Insects originated more than 479 million years ago and comprised over 50% of all described living animals on Earth. This ancient lineage exhibits remarkable diversity concerning, but not limited to, development, behavior, social organization, and ecology. Some studies have argued that the symbionts of host insects are essential contributors to insect diversification.
A new study suggests that microbes and plants might have given insects an evolutionary advantage by passing genes to them through horizontal gene transfer. Horizontal gene transfer (HGT) is an important evolutionary force shaping prokaryotic and eukaryotic genomes.
The study reports that more than 1,400 genes across 218 insect species, including butterflies and moths, originated from bacteria, viruses, fungi, and plants. By enabling insects to acquire advantageous genes in mating behavior, nutrition, development, and environmental adaption, these genes may have been crucial for insect evolution.
Senior author Xing-Xing Shen, an evolutionary biologist at Zhejiang University in Hangzhou, China, said, “Previous studies have shown that HGT may have contributed to insect biodiversity, but nobody knew how large a role it plays in this process. Since there are a lot of high-quality insect genomes available for our analysis, I thought that now is a good time to investigate how prevalent HGT is in insects systematically.”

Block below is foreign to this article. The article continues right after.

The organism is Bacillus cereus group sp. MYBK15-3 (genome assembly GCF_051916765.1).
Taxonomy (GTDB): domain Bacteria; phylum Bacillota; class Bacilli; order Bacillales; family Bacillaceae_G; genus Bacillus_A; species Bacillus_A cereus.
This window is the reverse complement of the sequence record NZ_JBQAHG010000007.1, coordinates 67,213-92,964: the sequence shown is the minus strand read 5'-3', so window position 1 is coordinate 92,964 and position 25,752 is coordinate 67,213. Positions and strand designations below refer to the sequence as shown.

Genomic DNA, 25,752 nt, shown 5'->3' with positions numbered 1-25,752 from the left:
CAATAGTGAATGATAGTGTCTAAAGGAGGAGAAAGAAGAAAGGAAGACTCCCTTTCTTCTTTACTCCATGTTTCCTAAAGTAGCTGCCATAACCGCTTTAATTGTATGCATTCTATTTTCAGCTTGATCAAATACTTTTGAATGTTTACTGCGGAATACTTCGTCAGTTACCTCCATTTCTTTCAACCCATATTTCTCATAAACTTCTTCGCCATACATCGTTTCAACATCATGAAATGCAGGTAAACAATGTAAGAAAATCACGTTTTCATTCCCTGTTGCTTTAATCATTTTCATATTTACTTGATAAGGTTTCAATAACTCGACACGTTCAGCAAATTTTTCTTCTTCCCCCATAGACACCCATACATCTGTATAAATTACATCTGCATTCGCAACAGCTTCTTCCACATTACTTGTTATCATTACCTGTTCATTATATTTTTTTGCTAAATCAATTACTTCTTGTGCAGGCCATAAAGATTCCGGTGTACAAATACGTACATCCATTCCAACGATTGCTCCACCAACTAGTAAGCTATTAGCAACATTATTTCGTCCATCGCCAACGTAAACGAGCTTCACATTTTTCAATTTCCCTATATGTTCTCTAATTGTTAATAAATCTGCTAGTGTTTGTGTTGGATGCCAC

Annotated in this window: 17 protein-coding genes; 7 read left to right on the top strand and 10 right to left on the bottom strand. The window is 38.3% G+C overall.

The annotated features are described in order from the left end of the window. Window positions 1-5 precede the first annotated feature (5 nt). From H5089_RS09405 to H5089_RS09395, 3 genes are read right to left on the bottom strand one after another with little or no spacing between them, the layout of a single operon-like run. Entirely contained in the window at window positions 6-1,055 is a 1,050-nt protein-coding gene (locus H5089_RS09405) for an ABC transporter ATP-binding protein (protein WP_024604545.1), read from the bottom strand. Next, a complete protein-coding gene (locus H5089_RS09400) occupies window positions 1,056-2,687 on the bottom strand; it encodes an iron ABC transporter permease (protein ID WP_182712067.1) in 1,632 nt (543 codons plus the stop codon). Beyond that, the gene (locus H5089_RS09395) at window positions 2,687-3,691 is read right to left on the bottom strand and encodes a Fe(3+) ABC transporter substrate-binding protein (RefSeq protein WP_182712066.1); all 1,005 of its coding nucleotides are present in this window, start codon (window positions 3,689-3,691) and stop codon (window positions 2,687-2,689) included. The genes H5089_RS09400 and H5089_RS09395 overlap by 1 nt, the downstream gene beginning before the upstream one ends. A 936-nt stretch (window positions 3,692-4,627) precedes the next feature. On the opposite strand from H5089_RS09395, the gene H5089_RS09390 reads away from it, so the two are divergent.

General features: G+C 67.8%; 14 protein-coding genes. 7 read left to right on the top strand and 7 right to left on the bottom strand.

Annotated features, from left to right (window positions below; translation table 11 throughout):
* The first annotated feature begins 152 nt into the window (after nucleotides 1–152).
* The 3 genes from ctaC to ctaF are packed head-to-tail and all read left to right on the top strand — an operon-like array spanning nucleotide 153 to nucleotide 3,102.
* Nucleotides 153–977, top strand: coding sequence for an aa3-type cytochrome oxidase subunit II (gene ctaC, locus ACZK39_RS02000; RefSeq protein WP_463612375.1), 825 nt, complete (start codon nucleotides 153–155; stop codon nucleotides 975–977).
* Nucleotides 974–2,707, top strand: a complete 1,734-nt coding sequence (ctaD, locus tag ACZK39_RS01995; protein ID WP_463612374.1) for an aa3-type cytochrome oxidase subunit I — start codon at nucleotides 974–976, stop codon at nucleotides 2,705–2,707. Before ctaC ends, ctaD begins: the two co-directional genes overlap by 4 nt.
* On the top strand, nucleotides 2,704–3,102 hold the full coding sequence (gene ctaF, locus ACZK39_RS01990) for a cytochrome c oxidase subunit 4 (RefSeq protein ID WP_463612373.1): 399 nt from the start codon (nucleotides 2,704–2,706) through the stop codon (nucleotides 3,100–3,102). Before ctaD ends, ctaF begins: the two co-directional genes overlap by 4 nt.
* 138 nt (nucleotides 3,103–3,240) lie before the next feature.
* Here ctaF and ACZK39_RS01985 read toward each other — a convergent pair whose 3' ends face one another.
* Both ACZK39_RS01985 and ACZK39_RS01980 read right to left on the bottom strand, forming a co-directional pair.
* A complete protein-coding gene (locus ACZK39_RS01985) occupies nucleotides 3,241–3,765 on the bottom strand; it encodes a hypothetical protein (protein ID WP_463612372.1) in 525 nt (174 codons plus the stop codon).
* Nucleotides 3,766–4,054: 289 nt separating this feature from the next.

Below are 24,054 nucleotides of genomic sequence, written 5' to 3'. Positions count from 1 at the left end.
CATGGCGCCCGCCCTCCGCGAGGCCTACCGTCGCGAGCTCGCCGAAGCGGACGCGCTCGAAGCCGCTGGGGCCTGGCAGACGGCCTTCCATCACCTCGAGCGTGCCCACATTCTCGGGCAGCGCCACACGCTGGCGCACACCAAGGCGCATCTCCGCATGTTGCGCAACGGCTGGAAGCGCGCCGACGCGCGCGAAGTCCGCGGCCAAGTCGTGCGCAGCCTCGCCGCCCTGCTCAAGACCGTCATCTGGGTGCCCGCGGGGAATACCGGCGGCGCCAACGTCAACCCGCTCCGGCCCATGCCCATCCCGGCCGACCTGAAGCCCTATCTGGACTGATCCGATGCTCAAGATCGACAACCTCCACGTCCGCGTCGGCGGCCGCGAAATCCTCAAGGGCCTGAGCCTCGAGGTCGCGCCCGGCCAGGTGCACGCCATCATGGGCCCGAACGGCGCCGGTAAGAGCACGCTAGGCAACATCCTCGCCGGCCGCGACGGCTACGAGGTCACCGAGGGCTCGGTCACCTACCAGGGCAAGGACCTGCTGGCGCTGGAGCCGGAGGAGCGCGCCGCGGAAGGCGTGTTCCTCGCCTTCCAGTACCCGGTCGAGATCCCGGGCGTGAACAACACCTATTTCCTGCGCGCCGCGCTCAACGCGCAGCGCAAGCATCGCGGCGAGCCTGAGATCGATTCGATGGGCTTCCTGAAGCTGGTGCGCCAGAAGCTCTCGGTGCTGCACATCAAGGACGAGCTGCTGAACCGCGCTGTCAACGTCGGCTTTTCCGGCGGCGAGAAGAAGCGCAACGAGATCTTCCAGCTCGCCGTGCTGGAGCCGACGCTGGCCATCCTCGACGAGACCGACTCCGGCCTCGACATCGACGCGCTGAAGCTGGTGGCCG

For this study, scientists gathered 218 high-quality insect genome samples representing 11 of 19 species-rich orders of insects. Using the data, they drew out an evolutionary tree and identified out-of-place genes more commonly found in non-animal genomes. They also examined the factors contributing to the fate of HGT in insects.
Shen said, “There were HGT events everywhere we looked. However, we don’t know whether these transfers of genes are beneficial to the insects, or even the functions for most of these genes.”
Jianhua Huang, who studies insect gene functions at Zhejiang University, said, “Shen walked into my office with a list of more than 1,400 genes, and we had to decide where to start.”
Scientists validated the function of the most prevalent foreign gene without known functions in insects: LOC105383139. This gene was horizontally introduced into nearly all moths and butterflies from a donor in the bacterial genus Listeria. It means this gene has persisted in the genome since the time of moths‘ and butterflies’ common ancestor more than 300 million years ago.
When they deleted this ancient gene from diamondback moths, they found that those moths lacking this gene could not produce many viable eggs.
Huang says, “Then, we found that the gene influences the male courtship behavior.”
Scientists are further planning to continue researching how this gene helps insects to mate more effectively and whether it can be exploited as a pest-control tool.